WHY A BUILT ENVIRONMENT IMAGE GUIDE?
As much as the natural environment contained
in the forests, the built environment influences:
• The visitor experience.
• The identity of the Forest Service as a
high-quality provider of outdoor recreation.
• Impressions about how the Forest Service
is fulfilling its mission of stewardship.
The guide aims to ensure thoughtful design
and management of this built environment.
The public’s image of the Forest Service’s built
environment is largely a historical one: We are
the agency that built many of the beautifully
handcrafted and sensitively designed rustic
structures of the Civilian Conservation Corps
(CCC) era. In many ways, this tradition has
endured. The Forest Service built environment
has continued to show respect for the
spectacular scenery and landscape settings.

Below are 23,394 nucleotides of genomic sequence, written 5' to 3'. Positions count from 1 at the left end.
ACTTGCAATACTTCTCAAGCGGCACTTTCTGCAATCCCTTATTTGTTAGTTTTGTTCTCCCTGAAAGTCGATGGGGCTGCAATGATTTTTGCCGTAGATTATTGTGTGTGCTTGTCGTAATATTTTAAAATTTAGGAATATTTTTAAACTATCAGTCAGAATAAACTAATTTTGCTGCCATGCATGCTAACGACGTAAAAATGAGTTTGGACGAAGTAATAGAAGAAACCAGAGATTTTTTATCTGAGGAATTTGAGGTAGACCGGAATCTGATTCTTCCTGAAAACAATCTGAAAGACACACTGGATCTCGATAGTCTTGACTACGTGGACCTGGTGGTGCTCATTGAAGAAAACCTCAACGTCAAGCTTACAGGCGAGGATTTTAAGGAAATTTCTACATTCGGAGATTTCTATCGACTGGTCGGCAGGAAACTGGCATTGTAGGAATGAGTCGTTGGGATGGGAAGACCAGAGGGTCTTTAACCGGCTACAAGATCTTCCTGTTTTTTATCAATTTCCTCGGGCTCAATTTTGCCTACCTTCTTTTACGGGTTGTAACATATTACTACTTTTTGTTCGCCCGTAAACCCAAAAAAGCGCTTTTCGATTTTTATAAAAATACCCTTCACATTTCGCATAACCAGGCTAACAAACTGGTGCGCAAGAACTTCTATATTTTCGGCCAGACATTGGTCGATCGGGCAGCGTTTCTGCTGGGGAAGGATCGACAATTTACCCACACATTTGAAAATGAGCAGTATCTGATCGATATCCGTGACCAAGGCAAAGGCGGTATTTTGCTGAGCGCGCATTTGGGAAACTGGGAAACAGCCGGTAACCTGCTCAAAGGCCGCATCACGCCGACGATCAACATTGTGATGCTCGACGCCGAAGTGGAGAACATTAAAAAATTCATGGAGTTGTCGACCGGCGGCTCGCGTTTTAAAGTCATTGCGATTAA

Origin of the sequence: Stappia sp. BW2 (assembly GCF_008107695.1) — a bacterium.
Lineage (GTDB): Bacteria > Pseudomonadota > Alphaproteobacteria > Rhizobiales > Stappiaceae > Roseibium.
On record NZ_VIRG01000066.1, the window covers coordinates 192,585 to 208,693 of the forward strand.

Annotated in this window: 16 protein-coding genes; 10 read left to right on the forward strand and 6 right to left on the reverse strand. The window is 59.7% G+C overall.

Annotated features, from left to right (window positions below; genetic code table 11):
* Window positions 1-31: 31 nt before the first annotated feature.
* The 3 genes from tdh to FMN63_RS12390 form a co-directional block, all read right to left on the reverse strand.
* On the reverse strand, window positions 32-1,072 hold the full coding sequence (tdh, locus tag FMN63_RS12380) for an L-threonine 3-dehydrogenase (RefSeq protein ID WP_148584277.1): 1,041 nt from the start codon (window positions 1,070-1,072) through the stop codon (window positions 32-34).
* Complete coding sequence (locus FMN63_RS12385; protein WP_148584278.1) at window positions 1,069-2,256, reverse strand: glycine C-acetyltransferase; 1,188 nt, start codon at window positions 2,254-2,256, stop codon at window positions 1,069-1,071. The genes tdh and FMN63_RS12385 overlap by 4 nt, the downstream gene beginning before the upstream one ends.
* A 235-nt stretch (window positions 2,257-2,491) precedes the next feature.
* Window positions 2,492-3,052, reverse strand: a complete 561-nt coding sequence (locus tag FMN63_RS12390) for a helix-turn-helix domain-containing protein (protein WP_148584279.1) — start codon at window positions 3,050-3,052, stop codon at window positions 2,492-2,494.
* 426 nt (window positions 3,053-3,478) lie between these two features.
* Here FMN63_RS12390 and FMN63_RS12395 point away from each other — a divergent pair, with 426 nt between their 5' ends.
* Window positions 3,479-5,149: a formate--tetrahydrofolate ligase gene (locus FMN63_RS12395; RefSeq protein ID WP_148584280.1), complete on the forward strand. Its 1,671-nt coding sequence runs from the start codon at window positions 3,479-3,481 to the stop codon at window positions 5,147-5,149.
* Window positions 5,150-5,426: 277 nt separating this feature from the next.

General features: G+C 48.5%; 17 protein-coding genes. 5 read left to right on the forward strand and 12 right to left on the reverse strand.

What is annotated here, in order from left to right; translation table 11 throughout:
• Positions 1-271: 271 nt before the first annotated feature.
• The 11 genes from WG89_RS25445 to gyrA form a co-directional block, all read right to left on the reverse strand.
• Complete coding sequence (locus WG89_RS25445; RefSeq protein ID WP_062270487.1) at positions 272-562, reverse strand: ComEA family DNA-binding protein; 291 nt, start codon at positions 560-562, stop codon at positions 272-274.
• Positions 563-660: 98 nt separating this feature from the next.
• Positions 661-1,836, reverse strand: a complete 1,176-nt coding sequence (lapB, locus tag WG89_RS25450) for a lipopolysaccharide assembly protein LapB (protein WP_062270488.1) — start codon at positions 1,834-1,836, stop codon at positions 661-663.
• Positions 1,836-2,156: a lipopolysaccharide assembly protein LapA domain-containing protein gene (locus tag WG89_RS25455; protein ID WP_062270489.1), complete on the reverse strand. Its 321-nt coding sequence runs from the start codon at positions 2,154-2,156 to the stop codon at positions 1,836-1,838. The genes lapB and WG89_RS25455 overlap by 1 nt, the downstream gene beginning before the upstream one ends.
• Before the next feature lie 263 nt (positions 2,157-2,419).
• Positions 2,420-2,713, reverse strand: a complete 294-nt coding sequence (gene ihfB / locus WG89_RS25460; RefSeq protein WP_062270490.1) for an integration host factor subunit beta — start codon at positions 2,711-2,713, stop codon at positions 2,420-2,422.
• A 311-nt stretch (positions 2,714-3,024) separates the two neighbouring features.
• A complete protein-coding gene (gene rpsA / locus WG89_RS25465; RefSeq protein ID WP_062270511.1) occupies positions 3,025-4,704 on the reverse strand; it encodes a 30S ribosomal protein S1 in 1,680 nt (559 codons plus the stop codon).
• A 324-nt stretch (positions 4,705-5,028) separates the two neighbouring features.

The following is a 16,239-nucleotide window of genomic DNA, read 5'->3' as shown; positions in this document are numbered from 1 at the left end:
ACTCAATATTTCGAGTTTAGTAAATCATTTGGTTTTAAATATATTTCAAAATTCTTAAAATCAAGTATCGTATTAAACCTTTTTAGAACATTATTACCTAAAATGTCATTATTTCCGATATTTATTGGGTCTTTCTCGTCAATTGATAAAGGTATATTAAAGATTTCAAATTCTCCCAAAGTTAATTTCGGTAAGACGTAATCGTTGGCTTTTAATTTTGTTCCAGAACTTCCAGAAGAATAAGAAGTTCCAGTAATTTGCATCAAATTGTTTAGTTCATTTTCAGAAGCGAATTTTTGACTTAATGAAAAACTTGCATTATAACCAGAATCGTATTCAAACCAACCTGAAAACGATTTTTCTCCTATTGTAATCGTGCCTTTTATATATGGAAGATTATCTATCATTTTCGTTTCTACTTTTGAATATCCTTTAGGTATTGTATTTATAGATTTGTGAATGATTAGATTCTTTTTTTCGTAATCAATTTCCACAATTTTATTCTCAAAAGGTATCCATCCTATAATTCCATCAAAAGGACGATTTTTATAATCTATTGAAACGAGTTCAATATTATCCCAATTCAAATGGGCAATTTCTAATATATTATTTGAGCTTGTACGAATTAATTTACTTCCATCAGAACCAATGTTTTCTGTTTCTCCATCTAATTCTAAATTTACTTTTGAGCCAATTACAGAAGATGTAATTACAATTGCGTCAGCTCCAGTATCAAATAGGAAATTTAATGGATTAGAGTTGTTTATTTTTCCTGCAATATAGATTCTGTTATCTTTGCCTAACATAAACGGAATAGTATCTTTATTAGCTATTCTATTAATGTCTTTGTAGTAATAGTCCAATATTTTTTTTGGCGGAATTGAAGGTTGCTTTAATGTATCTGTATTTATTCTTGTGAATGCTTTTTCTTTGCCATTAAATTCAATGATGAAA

Facilities continue to be designed to conserve
However, in recent years, our recreational and
organizational demands have soared. Budgets
have not kept pace. Efforts to stretch funds
have resulted in short-term fixes, including the
use of less expensive but also less durable and
less aesthetic building materials. Inconsistent
signs and architectural styles have undermined
our agency’s identity. In addition, a larger group
of people influences design beyond the Forest
Service personnel: joint-venture partners,
permittees, and consulting architects and
engineers. This group may not always be aware
of the Forest Service’s tradition of design in
harmony with our spectacular settings.
In some cases, these pressures have spawned
inappropriate designs. The result is too many
facilities that do not fit their natural settings;
are poorly constructed and, therefore, costly
to maintain; fail to meet customer and
employee needs; and generally reflect poorly
on the agency.
This guide does not replace or compete with
professional training or functional manual
direction. Rather, it focuses on the image,
appearance, or architectural character of our
facilities. It provides consistent examples,
measures, and standards that allow everyone
involved during the life of a project to grasp
the importance of providing quality facilities.